David Olawale, who issued the challenge to students, noted that the R. B. Annis School of Engineering is increasingly attracting high-quality students.

“Within a few hours, teams of three to four students successfully collaborated on a design project. Given the short project duration and the fact that the team members were meeting one another for the first time, the applicants demonstrated very good ability to work with others in a team,” Olawale said.

Learn more about the R. B. Annis School of Engineering

The synergy noted in the competition reflects the interdisciplinary teams at the R. B. Annis School of Engineering that solve real-life problems for external clients. University of Indianapolis engineering students are trained on Design for Six Sigma methodology, project management, research, entrepreneurship, leadership, and communication.

“The DesignSpine curriculum of the R.B. Annis School of Engineering trains students to become modern engineering leaders who create and deploy outstanding solutions to make our world a safer and better place,” Olawale added.

Starting as early as sophomore year, engineering students collaborate with central Indiana businesses to apply these skills and grow their network. Students have partnered with regional companies such as Easterseals Crossroads Industrial Services and Citizens Energy Group to create and present prototypes of new products.

Visiting Fellow Greg Ballard launches student leadership development program with call to embrace change

Visiting Fellow and former Indianapolis Mayor Greg Ballard

Visiting Fellow and former Indianapolis Mayor Greg Ballard

INDIANAPOLIS – Hundreds of high school sophomores from around the region recently attended “Embracing the Future,” a program designed by Visiting Fellow and former Indianapolis Mayor Greg Ballard to grow leadership skills by teaching students to perceive change in a positive way.

The students, who were nominated by their high schools from around the region, have interests in technology, business, environment and sports – all issues that Mayor Ballard cited as catalysts for change throughout the years. Students participated in workshops focusing on influential leaders in local industries, including topics such as the “Future of Sports,” “Innovation,” “Fail Fest: Celebrating Failure’s Role in Innovation” and “Oil and National Security.”

Citing tech visionaries like Bill Gates, who foresaw the concept of the smartphone in his 1999 book, “Business @ the Speed of Thought,” Ballard talked about change not only as a constant in history but also something that can have unforeseen effects on the world. From the early days of television and telephone communication to microprocessors and Snapchat, Ballard traced the evolution of technology and challenged students to understand the implications of new inventions.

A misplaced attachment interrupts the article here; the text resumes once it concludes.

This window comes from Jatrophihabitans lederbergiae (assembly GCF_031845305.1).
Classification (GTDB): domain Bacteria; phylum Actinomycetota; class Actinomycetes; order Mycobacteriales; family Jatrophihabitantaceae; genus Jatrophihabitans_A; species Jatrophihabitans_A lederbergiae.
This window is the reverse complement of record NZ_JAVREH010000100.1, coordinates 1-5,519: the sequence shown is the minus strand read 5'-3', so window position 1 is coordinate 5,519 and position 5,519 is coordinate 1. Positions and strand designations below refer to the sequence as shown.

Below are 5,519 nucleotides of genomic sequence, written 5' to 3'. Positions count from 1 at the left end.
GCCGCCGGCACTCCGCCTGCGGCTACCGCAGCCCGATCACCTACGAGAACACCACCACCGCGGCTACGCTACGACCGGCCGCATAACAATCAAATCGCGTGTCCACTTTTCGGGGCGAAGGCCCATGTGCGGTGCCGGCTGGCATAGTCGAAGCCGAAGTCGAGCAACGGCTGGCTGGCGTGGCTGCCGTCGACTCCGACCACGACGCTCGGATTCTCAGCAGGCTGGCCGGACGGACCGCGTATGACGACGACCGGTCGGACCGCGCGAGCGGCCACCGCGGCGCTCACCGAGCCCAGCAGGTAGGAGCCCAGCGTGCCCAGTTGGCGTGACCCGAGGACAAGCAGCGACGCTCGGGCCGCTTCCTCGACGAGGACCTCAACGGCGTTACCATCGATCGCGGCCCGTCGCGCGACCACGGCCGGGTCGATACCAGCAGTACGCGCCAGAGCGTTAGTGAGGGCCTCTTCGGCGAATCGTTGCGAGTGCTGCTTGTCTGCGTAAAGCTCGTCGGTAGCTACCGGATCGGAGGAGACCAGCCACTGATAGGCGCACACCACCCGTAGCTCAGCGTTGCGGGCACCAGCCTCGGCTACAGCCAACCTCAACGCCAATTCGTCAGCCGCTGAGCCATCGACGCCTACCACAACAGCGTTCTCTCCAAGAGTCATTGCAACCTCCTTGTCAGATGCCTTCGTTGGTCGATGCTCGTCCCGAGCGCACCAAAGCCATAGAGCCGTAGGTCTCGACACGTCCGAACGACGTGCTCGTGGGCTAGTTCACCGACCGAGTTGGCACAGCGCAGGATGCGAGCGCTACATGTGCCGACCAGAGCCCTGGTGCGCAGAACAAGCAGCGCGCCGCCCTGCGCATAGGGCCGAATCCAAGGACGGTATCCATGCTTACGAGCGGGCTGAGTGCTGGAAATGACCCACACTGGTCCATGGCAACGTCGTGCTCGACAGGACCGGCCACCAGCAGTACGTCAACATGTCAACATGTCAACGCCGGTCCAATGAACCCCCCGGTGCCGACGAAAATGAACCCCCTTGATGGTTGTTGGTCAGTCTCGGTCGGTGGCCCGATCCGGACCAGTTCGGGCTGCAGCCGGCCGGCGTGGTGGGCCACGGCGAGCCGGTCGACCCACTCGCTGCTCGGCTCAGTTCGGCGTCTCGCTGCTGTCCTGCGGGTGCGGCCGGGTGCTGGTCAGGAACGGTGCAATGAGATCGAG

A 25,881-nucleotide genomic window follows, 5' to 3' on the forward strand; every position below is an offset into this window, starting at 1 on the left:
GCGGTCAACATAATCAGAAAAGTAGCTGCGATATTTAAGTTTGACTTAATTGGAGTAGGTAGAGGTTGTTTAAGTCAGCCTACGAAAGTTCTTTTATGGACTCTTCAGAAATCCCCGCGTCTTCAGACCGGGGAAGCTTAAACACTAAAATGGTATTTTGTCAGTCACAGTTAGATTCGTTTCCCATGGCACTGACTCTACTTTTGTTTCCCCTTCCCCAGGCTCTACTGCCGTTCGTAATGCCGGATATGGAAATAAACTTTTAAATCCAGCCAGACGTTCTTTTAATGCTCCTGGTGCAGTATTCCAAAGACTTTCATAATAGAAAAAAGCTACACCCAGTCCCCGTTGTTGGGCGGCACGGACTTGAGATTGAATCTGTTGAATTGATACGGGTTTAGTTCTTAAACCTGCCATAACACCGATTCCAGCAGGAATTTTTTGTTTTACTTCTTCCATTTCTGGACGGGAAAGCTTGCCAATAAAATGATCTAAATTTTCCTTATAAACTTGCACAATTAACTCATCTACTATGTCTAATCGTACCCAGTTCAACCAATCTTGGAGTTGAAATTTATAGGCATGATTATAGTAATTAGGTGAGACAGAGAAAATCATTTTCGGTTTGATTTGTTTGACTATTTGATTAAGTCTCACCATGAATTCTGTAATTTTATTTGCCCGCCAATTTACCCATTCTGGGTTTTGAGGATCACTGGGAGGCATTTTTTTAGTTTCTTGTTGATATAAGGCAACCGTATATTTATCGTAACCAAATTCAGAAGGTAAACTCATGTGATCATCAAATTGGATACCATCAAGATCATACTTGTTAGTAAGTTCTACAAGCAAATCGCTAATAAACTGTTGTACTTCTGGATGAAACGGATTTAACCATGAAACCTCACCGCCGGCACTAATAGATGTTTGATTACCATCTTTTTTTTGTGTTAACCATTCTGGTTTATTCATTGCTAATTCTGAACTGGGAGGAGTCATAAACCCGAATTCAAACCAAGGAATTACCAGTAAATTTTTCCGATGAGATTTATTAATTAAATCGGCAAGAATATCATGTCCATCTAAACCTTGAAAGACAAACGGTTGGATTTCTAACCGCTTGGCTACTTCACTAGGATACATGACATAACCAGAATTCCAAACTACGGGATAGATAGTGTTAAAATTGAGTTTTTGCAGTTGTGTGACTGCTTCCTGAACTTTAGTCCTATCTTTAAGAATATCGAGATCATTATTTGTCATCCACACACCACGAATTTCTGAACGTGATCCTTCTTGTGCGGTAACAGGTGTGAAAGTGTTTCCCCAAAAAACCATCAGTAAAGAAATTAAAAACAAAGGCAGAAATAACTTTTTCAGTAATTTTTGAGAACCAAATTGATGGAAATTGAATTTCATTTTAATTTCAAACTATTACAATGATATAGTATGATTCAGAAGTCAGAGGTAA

“You must not only study history, but also understand the moral and ethical values that are needed in a world where the pace of both technological and social change is so much faster than in past decades,” Ballard said.

In a question and answer session following Ballard’s talk, students were ready to meet the challenge. Their questions ranged from preventing gun violence to bridging the digital divide to make technology accessible to underserved communities.

One student asked if his generation was prepared for the foreseeable – and unforeseeable – future. Ballard answered in the affirmative, and urged students not to get discouraged by failure.

“You are more aware and want to take action. Don’t think the world is falling apart. People do come to the forefront and do try to change things,” he said.

Another student asked about the impact of social media on public discourse. Ballard encouraged students to pursue wisdom and compassion when they encounter opposing viewpoints – both online and in person.

Ballard praised the students’ generation for developing the savvy to navigate new technologies, which prepares them to handle inevitable changes.

“With technology, you can learn so much more about the world, and about history. Why did this happen? What can we do to prevent that sort of thing in the future? Use technology to become wiser,” he said.

Lugar Academy
In addition to “Embracing the Future,” University initiatives such as the Lugar Academy encourage high school students to pursue skills in leadership and service. Retired Sen. Richard Lugar, who has hosted the Richard G. Lugar Symposium for Tomorrow’s Leaders on campus for more than 40 years, works with students to identify the most pressing current events and political issues of our time.